U.S. Lawyers Invited to Argue For Russia in BoNY Lawsuit

Alan Dershowitz, a Harvard law professor whose clients have included O.J. Simpson and Michael Milken, will testify in support of the Russian government’s $22.5 billion lawsuit against Bank of New York Mellon.
Dershowitz, U.S. lawyer G. Robert Blakey and retired U.S. Federal Appellate Judge George C. Pratt agreed to travel to Moscow to testify in support of the suit, the Federal Customs Service said in a statement Monday. Former U.S. Attorney General Richard Thornburgh will testify for the bank.
The customs service sued Bank of New York, the world’s biggest custodian of financial assets, last year, accusing it of helping to transfer $7 billion out of the country illegally in the 1990s. In 2005, the bank admitted that it had failed to report suspicious transactions and paid $14 million to end two criminal probes in the United States.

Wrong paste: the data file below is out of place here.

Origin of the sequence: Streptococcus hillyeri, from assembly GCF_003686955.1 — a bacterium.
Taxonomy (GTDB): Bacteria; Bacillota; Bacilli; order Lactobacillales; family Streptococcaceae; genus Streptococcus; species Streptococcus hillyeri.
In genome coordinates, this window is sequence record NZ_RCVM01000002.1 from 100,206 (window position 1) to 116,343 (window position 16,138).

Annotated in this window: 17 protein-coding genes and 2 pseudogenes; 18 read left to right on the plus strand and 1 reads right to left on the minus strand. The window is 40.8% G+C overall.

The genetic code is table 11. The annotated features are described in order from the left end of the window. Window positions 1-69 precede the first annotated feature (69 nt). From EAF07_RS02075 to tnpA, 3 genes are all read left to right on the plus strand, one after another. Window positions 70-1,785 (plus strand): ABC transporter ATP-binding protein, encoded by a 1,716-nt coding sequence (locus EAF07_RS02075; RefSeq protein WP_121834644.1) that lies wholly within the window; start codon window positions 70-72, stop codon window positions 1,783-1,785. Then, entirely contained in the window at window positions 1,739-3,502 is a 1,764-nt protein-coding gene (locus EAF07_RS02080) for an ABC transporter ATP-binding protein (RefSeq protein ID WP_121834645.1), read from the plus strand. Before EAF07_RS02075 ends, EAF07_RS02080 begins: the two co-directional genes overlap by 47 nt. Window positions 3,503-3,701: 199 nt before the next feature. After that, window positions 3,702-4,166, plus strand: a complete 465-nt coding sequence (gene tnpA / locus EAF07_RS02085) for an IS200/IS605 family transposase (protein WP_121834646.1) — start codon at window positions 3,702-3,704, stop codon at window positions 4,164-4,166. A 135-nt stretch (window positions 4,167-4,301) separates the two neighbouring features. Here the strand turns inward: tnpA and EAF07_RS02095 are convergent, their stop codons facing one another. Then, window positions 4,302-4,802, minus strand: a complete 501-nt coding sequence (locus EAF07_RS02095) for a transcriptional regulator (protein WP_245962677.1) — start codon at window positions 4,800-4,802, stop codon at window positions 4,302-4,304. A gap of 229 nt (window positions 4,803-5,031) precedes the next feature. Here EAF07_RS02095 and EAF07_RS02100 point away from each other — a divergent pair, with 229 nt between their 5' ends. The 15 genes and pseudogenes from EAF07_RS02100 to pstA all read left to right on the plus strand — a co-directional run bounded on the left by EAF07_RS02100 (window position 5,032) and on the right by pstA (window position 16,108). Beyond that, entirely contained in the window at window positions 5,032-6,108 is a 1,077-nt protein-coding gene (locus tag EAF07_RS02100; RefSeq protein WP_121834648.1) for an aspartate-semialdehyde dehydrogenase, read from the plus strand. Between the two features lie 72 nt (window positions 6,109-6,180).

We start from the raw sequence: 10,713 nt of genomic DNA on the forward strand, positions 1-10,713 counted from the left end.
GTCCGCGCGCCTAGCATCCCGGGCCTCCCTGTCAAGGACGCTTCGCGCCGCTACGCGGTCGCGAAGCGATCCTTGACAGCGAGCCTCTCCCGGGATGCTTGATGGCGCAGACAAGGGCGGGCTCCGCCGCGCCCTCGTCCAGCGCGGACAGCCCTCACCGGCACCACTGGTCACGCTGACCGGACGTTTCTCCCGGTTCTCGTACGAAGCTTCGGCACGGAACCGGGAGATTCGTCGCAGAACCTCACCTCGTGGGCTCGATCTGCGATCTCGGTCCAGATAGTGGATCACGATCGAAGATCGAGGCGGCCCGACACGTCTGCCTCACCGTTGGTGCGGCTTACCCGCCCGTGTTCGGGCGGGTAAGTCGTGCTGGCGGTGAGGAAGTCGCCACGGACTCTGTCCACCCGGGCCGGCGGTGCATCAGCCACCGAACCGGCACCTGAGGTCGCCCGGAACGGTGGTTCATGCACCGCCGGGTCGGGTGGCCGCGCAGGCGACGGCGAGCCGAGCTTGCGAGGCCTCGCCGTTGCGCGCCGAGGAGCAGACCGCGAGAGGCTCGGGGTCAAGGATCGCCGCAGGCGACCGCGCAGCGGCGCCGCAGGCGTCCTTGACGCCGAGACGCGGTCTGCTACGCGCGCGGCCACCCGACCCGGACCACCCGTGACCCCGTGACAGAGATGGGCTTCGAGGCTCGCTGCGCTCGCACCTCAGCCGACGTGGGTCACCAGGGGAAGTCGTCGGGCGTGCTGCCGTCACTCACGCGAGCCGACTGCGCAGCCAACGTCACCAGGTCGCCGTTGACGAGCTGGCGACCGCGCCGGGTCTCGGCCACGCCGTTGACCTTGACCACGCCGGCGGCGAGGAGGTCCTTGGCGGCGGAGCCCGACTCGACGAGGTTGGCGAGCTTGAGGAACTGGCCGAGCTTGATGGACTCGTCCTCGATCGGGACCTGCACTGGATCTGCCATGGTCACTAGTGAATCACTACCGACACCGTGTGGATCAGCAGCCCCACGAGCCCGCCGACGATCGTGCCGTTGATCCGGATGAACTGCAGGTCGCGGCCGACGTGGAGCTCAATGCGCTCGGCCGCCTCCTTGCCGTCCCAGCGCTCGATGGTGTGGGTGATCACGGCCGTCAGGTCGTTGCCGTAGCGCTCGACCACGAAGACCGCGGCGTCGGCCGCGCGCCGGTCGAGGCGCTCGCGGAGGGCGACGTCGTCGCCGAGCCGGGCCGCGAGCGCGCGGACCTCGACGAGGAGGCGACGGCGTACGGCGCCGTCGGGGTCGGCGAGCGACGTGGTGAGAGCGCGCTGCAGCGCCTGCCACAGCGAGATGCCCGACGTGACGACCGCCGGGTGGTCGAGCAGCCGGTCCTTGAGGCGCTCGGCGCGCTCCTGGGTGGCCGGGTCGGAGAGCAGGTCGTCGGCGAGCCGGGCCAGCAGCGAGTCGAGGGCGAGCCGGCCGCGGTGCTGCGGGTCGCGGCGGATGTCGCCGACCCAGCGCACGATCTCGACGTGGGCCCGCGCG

The willingness of Dershowitz, Blakey and Pratt “to provide independent legal testimony on Russia’s behalf speaks volumes about the legitimacy of the claims against the bank,” Steven Marks, the lead U.S. lawyer for the customs service, said in the statement. “It is reckless for the Bank of New York to continue proclaiming that this lawsuit is ‘totally without merit.”’
Bank of New York CEO Robert Kelly said in April that the suit “won’t have any material impact on the company given the safeguards in place.”
The suit is based on the U.S. Racketeer Influenced and Corrupt Organizations Act, or RICO, which enables a plaintiff to triple the damages being sought. Blakey was the main author of the 1970 statute, the statement said.
In 2000, Lucy Edwards, a former Bank of New York vice president in London, and her husband, Peter Berlin, admitted to U.S. officials that they had conspired to use the bank to launder more than $7 billion from Russia. They were sentenced to five years of probation in 2006.
Dershowitz, Blakey and Pratt are to appear at the next hearing in Moscow on June 30, the customs service said.